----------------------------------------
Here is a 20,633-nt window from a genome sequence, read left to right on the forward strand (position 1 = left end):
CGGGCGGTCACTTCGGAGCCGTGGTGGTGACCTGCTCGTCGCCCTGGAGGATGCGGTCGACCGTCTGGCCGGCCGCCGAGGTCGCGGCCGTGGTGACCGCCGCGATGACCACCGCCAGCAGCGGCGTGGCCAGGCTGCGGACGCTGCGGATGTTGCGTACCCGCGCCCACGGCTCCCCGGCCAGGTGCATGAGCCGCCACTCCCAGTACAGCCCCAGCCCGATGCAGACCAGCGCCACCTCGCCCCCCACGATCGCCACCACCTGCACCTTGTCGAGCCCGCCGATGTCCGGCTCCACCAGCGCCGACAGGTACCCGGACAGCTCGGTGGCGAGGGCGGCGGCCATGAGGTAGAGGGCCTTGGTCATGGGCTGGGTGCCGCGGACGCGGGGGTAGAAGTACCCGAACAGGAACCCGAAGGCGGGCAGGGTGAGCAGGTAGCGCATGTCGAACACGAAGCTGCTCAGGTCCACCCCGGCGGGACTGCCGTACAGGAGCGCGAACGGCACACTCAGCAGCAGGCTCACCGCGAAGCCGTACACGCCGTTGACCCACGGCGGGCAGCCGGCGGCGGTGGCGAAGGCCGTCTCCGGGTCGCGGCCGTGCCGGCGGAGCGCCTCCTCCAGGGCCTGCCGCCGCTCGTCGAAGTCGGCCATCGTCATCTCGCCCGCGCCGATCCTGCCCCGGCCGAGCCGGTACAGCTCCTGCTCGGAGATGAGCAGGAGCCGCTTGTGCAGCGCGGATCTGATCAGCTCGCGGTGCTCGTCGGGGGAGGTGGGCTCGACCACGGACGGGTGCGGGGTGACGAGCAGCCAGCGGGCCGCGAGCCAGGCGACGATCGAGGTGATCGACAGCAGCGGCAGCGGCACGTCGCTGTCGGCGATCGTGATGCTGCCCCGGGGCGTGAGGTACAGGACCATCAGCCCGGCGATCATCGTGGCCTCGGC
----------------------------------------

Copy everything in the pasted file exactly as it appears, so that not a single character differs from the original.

Here is a 20,633-nt window from a genome sequence, read left to right on the forward strand (position 1 = left end):
CGGGCGGTCACTTCGGAGCCGTGGTGGTGACCTGCTCGTCGCCCTGGAGGATGCGGTCGACCGTCTGGCCGGCCGCCGAGGTCGCGGCCGTGGTGACCGCCGCGATGACCACCGCCAGCAGCGGCGTGGCCAGGCTGCGGACGCTGCGGATGTTGCGTACCCGCGCCCACGGCTCCCCGGCCAGGTGCATGAGCCGCCACTCCCAGTACAGCCCCAGCCCGATGCAGACCAGCGCCACCTCGCCCCCCACGATCGCCACCACCTGCACCTTGTCGAGCCCGCCGATGTCCGGCTCCACCAGCGCCGACAGGTACCCGGACAGCTCGGTGGCGAGGGCGGCGGCCATGAGGTAGAGGGCCTTGGTCATGGGCTGGGTGCCGCGGACGCGGGGGTAGAAGTACCCGAACAGGAACCCGAAGGCGGGCAGGGTGAGCAGGTAGCGCATGTCGAACACGAAGCTGCTCAGGTCCACCCCGGCGGGACTGCCGTACAGGAGCGCGAACGGCACACTCAGCAGCAGGCTCACCGCGAAGCCGTACACGCCGTTGACCCACGGCGGGCAGCCGGCGGCGGTGGCGAAGGCCGTCTCCGGGTCGCGGCCGTGCCGGCGGAGCGCCTCCTCCAGGGCCTGCCGCCGCTCGTCGAAGTCGGCCATCGTCATCTCGCCCGCGCCGATCCTGCCCCGGCCGAGCCGGTACAGCTCCTGCTCGGAGATGAGCAGGAGCCGCTTGTGCAGCGCGGATCTGATCAGCTCGCGGTGCTCGTCGGGGGAGGTGGGCTCGACCACGGACGGGTGCGGGGTGACGAGCAGCCAGCGGGCCGCGAGCCAGGCGACGATCGAGGTGATCGACAGCAGCGGCAGCGGCACGTCGCTGTCGGCGATCGTGATGCTGCCCCGGGGCGTGAGGTACAGGACCATCAGCCCGGCGATCATCGTGGCCTCGGC